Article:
Medicaid has seen many changes since the Affordable Care Act first came into order in March 2010. Expansion of the Medicaid program is one of the most crucial parts of the extensive law, offering more Americans public health benefits than ever before. While each state can choose whether or not to expand Medicaid, at least half of states increased eligibility by the first year of implementation in 2014.
Like the individual and employer mandates, Medicaid expansion under health reform was mandatory or otherwise a penalty was issued, according to the first version of the ACA. It was then made optional after the Supreme Court case closed in June 2012. Fear that each state’s budget would suffer immensely made skepticism popular among GOP state officials regarding the expansion, causing them to opt out immediately.
Some of those states retracted their statement and ultimately decided to accept federal funds for expansion, giving low-income individuals and families hope in some of the nation’s most populous areas, like California and New York. Several states with mostly Republican governments made their own version of Medicaid expansion in order to insure more low-income residents. These proposals have been approved by the Department of Health and Human Services (HHS) and Centers for Medicare and Medicaid Services (CMS) in most cases, enabling people to purchase subsidized coverage within a certain income range.
If all states expanded, an estimated 6 million Americans would gain insurance. As more states decide to expand, it is likely that several million will get insured, though a few of the most densely populated states have opted out (Texas and Florida). The Supreme Court also made it acceptable for members to be cut from the program if it was a hardship for the state budget, and making it more difficult to be eligible in some cases. After this decision was reached, each state could decide whether to expand or contract Medicaid.
ACA Provisions for Medicaid Expansion
If a state chose to go forward with Medicaid expansion, several changes would be made. Effective January 1, 2014, all states that participate in Medicaid expansion are required to cover nearly all childless adults between age 19 and 64 with income up to 138 percent of the Federal Poverty Level (FPL), as long as you are an American citizen or legal resident. This is a considerable increase to the previous limit for most states, as many did not even offer Medicaid to low-income individuals without dependent children, and set the income guidelines extremely low for parents, as well.
The parent/caretaker relative group has also seen an increase in income guidelines under the health care law, also going up to 138 percent of FPL. Below is an example of a comparison posted on Washington State’s government site, showing Medicaid income criteria current to 2012 and what it would after January 2014 — including financial assistance for exchange plans where it says Premium Tax Subsidy Credit, which is not Medicaid, to clarify.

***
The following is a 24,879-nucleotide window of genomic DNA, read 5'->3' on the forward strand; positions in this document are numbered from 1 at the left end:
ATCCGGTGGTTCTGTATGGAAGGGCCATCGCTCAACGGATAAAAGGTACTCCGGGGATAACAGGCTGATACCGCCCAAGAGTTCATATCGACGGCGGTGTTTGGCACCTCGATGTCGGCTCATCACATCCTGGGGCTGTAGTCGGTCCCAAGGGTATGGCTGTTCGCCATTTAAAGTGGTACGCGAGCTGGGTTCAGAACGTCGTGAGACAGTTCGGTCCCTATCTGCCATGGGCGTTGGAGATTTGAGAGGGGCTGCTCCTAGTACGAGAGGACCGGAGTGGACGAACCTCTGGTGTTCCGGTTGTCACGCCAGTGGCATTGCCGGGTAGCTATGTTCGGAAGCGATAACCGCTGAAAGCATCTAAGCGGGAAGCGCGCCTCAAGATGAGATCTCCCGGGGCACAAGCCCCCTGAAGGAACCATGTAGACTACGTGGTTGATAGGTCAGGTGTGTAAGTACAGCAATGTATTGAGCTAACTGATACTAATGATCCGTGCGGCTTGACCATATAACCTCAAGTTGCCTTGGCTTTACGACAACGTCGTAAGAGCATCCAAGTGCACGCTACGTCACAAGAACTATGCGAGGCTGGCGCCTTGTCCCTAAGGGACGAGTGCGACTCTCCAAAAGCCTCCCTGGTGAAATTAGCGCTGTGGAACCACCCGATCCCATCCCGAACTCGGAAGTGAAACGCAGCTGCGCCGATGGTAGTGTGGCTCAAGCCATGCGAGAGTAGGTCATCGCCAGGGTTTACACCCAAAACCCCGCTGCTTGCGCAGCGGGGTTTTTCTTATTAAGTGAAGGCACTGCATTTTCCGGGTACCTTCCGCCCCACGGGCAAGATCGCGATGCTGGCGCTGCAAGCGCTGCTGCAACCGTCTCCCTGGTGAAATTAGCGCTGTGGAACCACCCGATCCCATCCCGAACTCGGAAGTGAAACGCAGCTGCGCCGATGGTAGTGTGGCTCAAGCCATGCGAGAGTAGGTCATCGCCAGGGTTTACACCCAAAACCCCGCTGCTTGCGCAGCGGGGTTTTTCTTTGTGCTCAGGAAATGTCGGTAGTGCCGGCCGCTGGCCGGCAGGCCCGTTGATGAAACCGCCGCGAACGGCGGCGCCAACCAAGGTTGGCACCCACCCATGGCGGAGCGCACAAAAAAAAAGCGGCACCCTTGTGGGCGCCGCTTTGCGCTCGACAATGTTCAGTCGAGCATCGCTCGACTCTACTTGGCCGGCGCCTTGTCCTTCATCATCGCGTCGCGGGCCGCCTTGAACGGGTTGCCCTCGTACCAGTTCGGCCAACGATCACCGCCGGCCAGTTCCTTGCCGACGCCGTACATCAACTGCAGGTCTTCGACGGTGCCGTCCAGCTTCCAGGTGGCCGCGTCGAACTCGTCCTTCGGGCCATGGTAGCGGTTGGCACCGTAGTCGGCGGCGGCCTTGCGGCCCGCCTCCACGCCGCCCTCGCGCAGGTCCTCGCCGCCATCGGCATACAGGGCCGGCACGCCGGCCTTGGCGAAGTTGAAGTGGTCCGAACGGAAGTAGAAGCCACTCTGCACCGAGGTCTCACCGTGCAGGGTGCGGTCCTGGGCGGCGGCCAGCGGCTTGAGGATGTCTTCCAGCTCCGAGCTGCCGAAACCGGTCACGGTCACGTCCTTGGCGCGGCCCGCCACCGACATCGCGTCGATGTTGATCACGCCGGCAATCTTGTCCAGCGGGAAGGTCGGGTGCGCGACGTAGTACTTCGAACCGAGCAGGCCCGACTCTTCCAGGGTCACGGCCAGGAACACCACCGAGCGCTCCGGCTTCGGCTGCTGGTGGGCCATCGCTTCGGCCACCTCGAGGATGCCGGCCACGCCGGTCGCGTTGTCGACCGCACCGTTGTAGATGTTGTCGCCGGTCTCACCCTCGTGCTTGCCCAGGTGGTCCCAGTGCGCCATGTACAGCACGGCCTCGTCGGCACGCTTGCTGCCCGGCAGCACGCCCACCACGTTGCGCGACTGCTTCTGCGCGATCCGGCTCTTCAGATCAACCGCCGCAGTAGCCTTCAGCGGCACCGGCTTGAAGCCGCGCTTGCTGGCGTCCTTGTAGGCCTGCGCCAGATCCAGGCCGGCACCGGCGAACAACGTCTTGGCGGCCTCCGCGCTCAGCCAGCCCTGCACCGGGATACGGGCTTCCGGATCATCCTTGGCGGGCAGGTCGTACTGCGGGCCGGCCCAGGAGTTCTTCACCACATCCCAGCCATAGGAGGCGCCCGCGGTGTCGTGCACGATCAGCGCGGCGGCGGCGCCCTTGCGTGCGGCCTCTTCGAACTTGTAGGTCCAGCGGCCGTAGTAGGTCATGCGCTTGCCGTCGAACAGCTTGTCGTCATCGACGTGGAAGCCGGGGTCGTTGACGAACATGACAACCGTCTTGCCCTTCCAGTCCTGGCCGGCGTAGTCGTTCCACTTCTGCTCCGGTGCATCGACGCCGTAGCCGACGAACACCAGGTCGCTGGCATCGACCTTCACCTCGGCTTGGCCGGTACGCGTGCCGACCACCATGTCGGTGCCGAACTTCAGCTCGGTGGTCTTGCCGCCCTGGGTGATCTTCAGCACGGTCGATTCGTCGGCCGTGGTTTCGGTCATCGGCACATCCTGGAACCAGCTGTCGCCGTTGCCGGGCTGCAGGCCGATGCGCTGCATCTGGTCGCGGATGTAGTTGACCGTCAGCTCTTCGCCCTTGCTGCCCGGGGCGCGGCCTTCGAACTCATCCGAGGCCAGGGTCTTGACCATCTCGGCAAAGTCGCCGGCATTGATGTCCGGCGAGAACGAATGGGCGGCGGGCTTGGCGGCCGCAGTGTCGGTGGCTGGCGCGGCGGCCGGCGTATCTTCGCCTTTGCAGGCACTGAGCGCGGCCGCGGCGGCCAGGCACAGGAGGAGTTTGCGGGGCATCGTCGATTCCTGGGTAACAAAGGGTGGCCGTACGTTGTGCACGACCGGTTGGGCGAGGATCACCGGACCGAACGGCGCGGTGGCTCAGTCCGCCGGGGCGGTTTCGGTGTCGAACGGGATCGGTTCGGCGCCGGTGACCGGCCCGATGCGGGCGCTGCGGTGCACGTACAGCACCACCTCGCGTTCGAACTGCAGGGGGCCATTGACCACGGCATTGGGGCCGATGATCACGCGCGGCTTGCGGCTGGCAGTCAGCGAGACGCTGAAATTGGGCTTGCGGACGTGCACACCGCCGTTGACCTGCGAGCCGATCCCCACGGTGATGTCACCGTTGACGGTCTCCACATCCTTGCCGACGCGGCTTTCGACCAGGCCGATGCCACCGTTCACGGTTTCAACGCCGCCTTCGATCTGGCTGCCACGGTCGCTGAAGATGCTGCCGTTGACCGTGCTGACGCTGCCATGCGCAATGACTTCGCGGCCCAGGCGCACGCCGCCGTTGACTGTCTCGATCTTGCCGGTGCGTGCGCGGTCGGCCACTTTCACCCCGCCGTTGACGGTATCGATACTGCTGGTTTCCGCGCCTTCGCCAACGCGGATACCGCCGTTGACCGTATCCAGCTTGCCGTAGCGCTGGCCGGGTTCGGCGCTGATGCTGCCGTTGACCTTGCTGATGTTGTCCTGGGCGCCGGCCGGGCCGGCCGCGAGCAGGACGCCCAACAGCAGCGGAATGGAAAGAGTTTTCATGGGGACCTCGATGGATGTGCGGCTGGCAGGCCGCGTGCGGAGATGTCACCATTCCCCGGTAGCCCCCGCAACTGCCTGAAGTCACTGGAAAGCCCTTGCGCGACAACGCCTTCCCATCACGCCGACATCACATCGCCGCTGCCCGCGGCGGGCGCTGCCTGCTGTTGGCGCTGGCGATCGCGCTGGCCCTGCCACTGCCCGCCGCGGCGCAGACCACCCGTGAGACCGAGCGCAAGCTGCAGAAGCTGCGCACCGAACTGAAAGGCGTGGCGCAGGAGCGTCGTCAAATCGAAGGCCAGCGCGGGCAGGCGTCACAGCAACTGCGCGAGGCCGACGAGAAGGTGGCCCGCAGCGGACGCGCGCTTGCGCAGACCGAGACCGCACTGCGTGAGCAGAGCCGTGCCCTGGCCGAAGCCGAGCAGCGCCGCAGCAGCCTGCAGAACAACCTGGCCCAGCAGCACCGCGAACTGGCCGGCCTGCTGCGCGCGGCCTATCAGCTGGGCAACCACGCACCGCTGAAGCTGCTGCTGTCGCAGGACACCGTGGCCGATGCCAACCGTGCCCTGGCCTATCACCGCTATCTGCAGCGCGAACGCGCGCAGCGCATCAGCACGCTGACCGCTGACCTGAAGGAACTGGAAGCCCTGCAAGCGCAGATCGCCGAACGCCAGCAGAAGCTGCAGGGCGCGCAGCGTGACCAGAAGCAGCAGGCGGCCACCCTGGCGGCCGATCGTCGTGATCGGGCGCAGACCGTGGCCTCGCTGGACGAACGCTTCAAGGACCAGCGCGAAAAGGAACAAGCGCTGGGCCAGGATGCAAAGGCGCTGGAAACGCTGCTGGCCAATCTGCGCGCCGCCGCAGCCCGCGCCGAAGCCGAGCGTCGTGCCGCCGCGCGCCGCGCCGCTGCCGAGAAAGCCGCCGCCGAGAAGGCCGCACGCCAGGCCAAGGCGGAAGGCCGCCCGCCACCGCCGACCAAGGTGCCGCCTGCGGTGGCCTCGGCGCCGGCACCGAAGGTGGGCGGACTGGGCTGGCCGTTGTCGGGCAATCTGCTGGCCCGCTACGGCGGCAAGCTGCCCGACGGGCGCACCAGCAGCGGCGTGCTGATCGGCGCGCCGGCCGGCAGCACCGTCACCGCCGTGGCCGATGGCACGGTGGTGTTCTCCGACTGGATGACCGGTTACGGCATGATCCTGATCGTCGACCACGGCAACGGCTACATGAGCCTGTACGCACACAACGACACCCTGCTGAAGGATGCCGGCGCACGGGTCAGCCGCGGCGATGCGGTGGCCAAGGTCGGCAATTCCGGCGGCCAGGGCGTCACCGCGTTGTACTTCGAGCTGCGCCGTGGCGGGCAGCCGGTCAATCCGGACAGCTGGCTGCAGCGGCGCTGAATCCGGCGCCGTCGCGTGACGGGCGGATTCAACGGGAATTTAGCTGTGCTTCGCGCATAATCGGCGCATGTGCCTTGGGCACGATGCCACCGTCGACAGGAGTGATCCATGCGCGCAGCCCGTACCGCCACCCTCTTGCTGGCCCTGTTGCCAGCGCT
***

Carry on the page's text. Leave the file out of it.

Federal funding is what sets the ACA’s Medicaid expansion apart from previous expansions. Between 2014 and 2016, the federal government intends to fund the entirety of the program’s expansion in each participating state. The federal support will taper off gradually, covering 90 percent of expansion costs in 2020 and going forward. States that do not choose to offer Medicaid to a larger number of individuals will not receive any federal funding.
Benefits of the Medicaid Expansion Provision
At first, some states jumped to generating statistics demonstrating a massive debt in the state budget if Medicaid was expanded, while others embraced the expansion and prepared to offer coverage to a larger group of people. States must naturally consider the budget, but with how many lives it could save (meaning less unhealthy, uninsured patients, thus being a money-saver) in mind, and how much it would cost the state once federal funding decreases. According to a Harvard study, a longer life expectancy is projected in states where Medicaid has already been expanded, as people with access to care are already healthier. This statistic works in the favor of expansion, and decreasing tax-supported medical costs.
Large states, such as Florida and Texas, whose governors were the first to emphasize their favor for opting out, plan to block millions of people from obtaining coverage. The difference in mortality rates (shown by the Harvard study) in Florida would result in about 5,680 less deaths per year for adults under age 65. A consultant’s report also stated that Iowa Medicaid will cover up to 182,000 more residents if every eligible resident took advantage of their expansion efforts.
Around the time states were deciding whether or not to expand, from 2012 to 2013, Medicaid cuts also began to take place around the nation, with 13 states deciding to reduce benefits, pay health care providers less or restrict eligibility. Most changes went into effect July 1, 2012, others became effective later that year and some were denied approval. The states participating in the cuts included some that also expanded coverage, strangely. Alabama, California, Colorado, Connecticut, Florida, Hawaii, Illinois, Louisiana, Maine, Maryland, New Hampshire, South Dakota and Wisconsin all took measures to reduce the cost of their programs.
In summary, Medicaid expansion is a helpful tool for the low-income, uninsured population, and there are mixed reviews on whether it costs more or less for states to implement. As a law, it is beneficial for ensuring the parents and childless adults without coverage in our country have the right to affordable medical care.